Based on this methodology, the literature related to visualization techniques was used as a data source, in which information about visualization were selected and analyzed. These gathered information were deeply compared until reach at the parameters to be considered to choose visualization techniques. This procedure was the GT’s open coding step. These parameters are: data type, user-task type, scalability, dimensionality and position of the attributes in the graph.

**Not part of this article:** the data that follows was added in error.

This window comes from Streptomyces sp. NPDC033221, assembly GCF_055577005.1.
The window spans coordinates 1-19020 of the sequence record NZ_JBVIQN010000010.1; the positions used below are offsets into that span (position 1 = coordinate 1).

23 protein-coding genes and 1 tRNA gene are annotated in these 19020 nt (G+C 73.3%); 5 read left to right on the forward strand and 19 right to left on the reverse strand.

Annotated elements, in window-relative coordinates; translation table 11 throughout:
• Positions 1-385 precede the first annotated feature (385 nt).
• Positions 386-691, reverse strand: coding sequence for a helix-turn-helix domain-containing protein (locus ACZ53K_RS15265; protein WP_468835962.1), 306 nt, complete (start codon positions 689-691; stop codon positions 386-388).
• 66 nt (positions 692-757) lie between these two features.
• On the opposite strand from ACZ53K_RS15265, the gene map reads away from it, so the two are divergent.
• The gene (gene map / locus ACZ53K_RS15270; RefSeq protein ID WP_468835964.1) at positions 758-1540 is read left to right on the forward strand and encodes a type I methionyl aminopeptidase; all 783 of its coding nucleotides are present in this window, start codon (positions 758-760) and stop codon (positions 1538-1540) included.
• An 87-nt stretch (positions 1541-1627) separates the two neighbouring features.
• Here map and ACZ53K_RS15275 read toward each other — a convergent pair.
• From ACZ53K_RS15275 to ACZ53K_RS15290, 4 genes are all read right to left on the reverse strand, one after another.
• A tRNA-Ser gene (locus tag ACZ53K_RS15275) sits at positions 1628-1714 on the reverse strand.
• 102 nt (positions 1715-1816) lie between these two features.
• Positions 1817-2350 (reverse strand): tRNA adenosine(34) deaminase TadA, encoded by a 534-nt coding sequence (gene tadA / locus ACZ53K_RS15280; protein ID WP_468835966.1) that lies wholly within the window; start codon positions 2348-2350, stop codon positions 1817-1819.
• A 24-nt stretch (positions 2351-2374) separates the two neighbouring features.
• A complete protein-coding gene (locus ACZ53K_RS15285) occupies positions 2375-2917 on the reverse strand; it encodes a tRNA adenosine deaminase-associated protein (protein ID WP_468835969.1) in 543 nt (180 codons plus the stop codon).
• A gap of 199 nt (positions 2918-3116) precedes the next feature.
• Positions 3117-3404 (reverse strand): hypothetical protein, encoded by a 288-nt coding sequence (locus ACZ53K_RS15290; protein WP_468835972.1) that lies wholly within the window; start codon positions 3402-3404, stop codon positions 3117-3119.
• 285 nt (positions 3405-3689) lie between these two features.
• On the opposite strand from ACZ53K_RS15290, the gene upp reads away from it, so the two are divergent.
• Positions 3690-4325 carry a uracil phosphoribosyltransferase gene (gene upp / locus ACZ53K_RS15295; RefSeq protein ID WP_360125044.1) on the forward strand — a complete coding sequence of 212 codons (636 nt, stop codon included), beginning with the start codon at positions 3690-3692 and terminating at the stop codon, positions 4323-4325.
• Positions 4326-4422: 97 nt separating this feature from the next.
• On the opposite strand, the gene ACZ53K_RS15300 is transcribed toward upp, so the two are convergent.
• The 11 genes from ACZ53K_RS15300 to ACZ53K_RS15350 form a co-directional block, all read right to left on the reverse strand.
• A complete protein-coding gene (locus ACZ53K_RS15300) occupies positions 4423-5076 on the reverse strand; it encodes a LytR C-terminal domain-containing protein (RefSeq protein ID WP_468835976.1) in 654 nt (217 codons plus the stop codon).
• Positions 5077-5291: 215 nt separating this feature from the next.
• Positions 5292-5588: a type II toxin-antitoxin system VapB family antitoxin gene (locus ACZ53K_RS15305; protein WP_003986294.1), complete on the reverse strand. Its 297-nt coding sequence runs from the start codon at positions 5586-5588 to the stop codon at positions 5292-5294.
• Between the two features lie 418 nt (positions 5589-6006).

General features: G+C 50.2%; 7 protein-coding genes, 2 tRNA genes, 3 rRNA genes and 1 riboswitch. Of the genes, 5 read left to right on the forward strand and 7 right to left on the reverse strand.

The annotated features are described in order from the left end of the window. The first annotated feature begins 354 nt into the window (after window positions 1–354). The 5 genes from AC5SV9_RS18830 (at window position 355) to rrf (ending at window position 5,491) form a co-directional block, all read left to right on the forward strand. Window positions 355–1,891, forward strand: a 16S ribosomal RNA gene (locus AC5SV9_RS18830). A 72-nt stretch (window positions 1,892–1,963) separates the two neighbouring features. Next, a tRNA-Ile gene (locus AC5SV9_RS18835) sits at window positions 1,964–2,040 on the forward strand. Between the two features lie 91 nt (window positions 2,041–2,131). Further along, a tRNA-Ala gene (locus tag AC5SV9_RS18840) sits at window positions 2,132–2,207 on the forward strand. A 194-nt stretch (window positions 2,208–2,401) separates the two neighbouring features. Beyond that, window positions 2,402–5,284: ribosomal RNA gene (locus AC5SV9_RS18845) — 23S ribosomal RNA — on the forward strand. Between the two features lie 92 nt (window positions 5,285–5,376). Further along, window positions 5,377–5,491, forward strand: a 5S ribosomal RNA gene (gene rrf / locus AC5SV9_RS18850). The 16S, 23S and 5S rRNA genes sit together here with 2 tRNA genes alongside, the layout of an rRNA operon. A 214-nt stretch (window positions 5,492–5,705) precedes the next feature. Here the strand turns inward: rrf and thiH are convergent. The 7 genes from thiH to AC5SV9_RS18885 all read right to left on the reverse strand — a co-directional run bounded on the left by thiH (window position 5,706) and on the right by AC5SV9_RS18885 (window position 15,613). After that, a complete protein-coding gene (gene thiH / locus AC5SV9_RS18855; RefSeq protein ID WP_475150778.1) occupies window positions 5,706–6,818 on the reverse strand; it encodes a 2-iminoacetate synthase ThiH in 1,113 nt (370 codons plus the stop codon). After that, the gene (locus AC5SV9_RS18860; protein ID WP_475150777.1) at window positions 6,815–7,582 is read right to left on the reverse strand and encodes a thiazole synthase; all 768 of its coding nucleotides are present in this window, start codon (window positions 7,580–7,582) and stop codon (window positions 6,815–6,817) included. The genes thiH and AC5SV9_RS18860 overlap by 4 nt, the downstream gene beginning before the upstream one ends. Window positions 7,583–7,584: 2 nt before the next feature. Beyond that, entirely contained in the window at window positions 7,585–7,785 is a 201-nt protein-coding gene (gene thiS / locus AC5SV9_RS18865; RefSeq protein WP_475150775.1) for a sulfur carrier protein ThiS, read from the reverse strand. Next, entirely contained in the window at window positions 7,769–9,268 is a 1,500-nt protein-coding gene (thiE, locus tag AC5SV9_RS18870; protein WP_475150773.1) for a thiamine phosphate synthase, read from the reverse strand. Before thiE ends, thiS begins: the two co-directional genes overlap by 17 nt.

Through analysis of relationship among the parameters and the visualization techniques, it was observed that each technique type have a certain configuration of parameters that reflect the characteristics of data and the objectives of the use of visualization. Based on this fact, the theory generation was described in form of guidelines. They serves to choose visualization techniques according to the parameters that influence this choice in function to the characteristics of the data. These guidelines were defined from the association between the identified parameters and the Keim’s categories of visualization techniques, performing the GT’s axial coding step. The GT’s selective coding step is not considered in this approach, because there is not a core category that can be named as the main concept for the final formulation of the theory. Instead, there are a set of factors (parameters and types of techniques) that produce the indicative guidelines for choosing visualization techniques according to the characteristics presented by the dataset analyzed. The Figure 1 shows the association performed among the parameters and each categories of visualization techniques as a result of GT’s axial coding.